Benhala, B., Bouattane, O.: Ga and aco techniques for the analog circuits design optimization. J. Theor. Appl. Inf. Technol. 64, 413–419 (2014)Google Scholar
  8. 8.
    Burton, T., Sharpe, D., Jenkins, N., Bossanyi, E.: Wind Energy Handbook. Wiley, Chichester (2001)CrossRefGoogle Scholar
  9. 9.
    Celik, A.N.: A statistical analysis of wind power density based on the weibull and rayleigh models at the southern region of turkey. Renew. Energy 29, 593–604 (2003)CrossRefGoogle Scholar
  10. 10.
    Chang, T.P.: Estimation of wind energy potential using different probability density functions. Appl. Energy 88, 1848–1856 (2011)CrossRefGoogle Scholar
  11. 11.
    Dorigo, M., stützle, T.: Ant Colony Optimization. MIT Press, Cambridge, MA (2004)zbMATHGoogle Scholar
  12. 12.
    Dorvlo, A.S.: Estimating wind speed distribution. Energy Convers. Manage. 43(17), 2311–2318 (2002)CrossRefGoogle Scholar
  13. 13.
    Eberhart, R.C., kennedy, J. (eds.): A New Optimizer Using Particle Swarm Theory, vol. 1. Sixth International Symposium on, IEEE (1995)Google Scholar
  14. 14.
    Engelbrecht, A.P.: Computational Intelligence: An Introduction, 2nd edn. Wiley, Chichester (2007)CrossRefGoogle Scholar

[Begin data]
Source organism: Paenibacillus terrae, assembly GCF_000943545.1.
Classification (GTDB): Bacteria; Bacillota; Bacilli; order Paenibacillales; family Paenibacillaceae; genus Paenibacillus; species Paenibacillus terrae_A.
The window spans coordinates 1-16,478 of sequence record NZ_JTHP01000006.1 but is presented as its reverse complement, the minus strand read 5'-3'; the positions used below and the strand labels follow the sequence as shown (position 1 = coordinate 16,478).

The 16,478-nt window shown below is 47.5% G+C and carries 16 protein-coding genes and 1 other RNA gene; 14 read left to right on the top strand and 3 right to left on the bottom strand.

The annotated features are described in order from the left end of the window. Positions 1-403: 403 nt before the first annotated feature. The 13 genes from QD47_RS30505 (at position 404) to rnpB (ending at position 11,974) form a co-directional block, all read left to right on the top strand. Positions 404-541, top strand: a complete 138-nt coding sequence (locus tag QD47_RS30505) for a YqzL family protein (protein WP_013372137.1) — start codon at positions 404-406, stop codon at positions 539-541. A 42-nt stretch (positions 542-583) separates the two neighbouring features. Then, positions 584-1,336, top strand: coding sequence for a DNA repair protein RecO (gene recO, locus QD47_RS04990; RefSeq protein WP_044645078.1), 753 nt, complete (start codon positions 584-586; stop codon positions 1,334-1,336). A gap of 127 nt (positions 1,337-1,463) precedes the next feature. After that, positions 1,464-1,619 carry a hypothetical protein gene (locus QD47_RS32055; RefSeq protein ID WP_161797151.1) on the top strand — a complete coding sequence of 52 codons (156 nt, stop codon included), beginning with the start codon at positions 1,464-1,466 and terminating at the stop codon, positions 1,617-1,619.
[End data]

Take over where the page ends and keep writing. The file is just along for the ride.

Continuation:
15. 15.
    Fisher, R.A.: Frequency distribution of the values of the correlation coefficient in samples from an indefinitely large population. Biometrika 10, 507–521 (1915)Google Scholar
  16. 16.
    Geem, Z.W., kim, J.H., Loganathan, G.V.: A new heuristic optimization algorithm: harmony search. Simulation 76(2), 60–68 (2001)CrossRefGoogle Scholar
  17. 17.
    González, J.S., García, A.L.T., Payán, M.B., Santos, J.R., Rodríguez, A.G.G.: Optimal wind-turbine micro-siting of offshore wind farms: A grid-like layout approach. Appl. Energy 200, 28–38 (2017)CrossRefGoogle Scholar
  18. 18.
    Hajibandeh, N., Catalão, J.P.S., Shafie-khah, M., Osório, G.J., Aghaei, J.,.: A heuristic multi-objective multi-criteria demand response planning in a system with high penetration of wind power generators. Appl. Energy 212, 721–732 (2018)CrossRefGoogle Scholar
  19. 19.
    Jiang, H., Wang, J., Wu, J., Geng, W.: Comparison of numerical methods and metaheuristic optimization algorithms for estimating parameters for wind energy potential assessment in low wind regions. Renew. Sustain. Energy Rev. 69, 1199–1217 (2017)CrossRefGoogle Scholar
  20. 20.
    Jiang, P., Wang, Y., Wang, J.: Short-term wind speed forecasting using a hybrid model. Energy 119, 561–577 (2017)CrossRefGoogle Scholar
  21. 21.
    Justus, C.G., Mikhail, A.: Height variation of wind speed and wind distribution statistics. Geophys. Res.Lett. 3, 261–264 (1976)CrossRefGoogle Scholar
  22. 22.
    Manwell, J.F., McGowan, J.G., Rogers, A.L.: Wind Energy Explained : Theory, Ddesign, and Application, 2nd edn. Wiley, Chichester (2009)CrossRefGoogle Scholar